Machine learning with anti-hydrogen

Lead Research Organisation: Swansea University
Department Name: College of Science

Abstract

The ALPHA Antihydrogen experiment makes use of several particle detector technologies, including a Silicon Vertex Detector, Time Projection Chamber, and a barrel of scintillating bars. One of the key challenges for these detector systems is to distinguish between antihydrogen annihilations and cosmic rays, a classification problem machine learning can do excellently. Presently this task is done by the use of cuts based on two high-level variables from the detectors for online analysis, and boosted decision trees with high level variables in offline analysis. This project would take a student into the future of machine learning. High level variables are a powerful tool for discrimination, however they are slow to pre-process. The challenge of this PhD project would be to build both online and offline analyses that have different processing budgets. Initially the plan is to investigate the application of modern machine learning techniques, such as deep learning, to attempt to beat the current cutting edge decision tree analysis used by the collaboration. Subsequently the project will expand to look at replacing the high level variables with lower level variables to reduce pre-processing time. Ultimately, a small enough model that can interpret raw detector output can make a real-time online analysis, with the final goal of programming an FPGA or micro-controller to perform accurate, real-time classification of detector events. The combination of these projects would build a robust and comprehensive thesis that investigates machine learning applied to particle detectors.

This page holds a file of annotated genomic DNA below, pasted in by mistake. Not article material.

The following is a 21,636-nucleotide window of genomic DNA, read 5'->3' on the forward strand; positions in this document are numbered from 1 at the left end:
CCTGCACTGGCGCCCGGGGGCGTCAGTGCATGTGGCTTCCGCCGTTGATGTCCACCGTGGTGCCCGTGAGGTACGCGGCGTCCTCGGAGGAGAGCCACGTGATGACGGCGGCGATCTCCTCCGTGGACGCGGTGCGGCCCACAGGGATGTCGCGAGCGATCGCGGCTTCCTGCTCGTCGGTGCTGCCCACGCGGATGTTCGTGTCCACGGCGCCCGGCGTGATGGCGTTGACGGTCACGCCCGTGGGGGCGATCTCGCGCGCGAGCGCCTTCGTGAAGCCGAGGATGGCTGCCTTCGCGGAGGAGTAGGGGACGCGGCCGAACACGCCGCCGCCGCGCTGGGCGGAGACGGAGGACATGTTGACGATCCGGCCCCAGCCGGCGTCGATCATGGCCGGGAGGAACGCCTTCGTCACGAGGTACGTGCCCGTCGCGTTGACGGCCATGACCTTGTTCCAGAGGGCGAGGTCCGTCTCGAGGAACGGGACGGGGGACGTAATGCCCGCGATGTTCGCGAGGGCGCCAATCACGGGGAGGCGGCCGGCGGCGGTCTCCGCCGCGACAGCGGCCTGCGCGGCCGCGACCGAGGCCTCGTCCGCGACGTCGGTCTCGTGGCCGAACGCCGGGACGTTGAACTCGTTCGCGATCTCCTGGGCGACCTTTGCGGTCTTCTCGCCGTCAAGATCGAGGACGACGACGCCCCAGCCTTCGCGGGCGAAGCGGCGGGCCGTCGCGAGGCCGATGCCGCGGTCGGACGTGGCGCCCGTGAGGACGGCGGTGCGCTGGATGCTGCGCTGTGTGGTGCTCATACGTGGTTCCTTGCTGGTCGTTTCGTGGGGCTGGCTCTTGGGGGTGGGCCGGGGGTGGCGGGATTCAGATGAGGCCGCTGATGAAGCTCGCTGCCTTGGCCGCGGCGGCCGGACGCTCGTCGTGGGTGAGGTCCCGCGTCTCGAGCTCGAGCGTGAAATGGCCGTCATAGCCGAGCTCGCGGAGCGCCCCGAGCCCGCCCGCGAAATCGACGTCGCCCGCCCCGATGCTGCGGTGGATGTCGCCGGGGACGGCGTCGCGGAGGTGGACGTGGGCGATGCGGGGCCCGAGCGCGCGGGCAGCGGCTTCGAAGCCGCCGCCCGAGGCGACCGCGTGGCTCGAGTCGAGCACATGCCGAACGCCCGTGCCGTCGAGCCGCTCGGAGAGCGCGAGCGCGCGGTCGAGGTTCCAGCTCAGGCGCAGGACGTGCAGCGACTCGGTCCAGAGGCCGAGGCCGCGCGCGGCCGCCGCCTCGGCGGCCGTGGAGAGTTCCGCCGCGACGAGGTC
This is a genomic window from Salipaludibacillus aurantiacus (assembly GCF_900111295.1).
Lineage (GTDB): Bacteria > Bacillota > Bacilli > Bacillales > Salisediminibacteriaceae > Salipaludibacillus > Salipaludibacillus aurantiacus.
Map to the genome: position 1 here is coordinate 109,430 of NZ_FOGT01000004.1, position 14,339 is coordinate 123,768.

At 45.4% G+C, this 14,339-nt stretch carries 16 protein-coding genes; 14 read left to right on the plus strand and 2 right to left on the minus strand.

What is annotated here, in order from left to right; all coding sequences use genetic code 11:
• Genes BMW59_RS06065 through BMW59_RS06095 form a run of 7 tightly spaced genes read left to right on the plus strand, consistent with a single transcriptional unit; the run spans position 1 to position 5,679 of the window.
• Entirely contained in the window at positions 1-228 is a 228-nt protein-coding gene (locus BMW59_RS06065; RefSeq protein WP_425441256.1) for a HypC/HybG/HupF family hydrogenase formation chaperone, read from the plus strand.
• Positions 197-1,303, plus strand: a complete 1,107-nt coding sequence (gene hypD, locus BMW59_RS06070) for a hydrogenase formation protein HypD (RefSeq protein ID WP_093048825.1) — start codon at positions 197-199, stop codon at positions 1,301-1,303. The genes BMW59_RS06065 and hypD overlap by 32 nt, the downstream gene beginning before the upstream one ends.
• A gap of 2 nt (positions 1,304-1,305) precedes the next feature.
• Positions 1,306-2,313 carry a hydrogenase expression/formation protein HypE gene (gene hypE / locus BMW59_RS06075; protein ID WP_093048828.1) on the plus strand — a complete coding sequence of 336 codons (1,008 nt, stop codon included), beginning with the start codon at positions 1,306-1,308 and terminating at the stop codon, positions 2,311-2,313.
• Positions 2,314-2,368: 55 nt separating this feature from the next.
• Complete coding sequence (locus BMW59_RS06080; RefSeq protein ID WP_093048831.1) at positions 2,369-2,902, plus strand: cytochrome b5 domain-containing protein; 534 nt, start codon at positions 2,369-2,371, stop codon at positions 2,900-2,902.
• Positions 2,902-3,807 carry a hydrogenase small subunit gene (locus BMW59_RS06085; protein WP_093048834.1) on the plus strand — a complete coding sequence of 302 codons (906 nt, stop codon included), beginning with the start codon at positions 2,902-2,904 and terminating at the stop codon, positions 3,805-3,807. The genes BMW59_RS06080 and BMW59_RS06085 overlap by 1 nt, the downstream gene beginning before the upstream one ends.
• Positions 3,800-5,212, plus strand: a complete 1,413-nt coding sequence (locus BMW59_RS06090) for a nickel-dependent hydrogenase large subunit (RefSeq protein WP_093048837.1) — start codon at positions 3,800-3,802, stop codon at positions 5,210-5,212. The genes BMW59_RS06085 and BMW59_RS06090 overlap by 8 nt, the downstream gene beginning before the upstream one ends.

It will clearly illustrate that good data preparation is the key to accurate classification models, as well as demonstrate the speed that can be achieved using simple models to handle low level data. Demonstration of a micro-controller and FPGA level classification would have a large impact for the particle detector community contributing to detector trigger systems and live diagnostics beyond the scope of the ALPHA experiment.

Publications

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Studentship Projects

Project Reference Relationship Related To Start End Student Name
EP/S023992/1 01/04/2019 30/09/2027
2430895 Studentship EP/S023992/1 01/10/2020 30/09/2024 Lukas Golino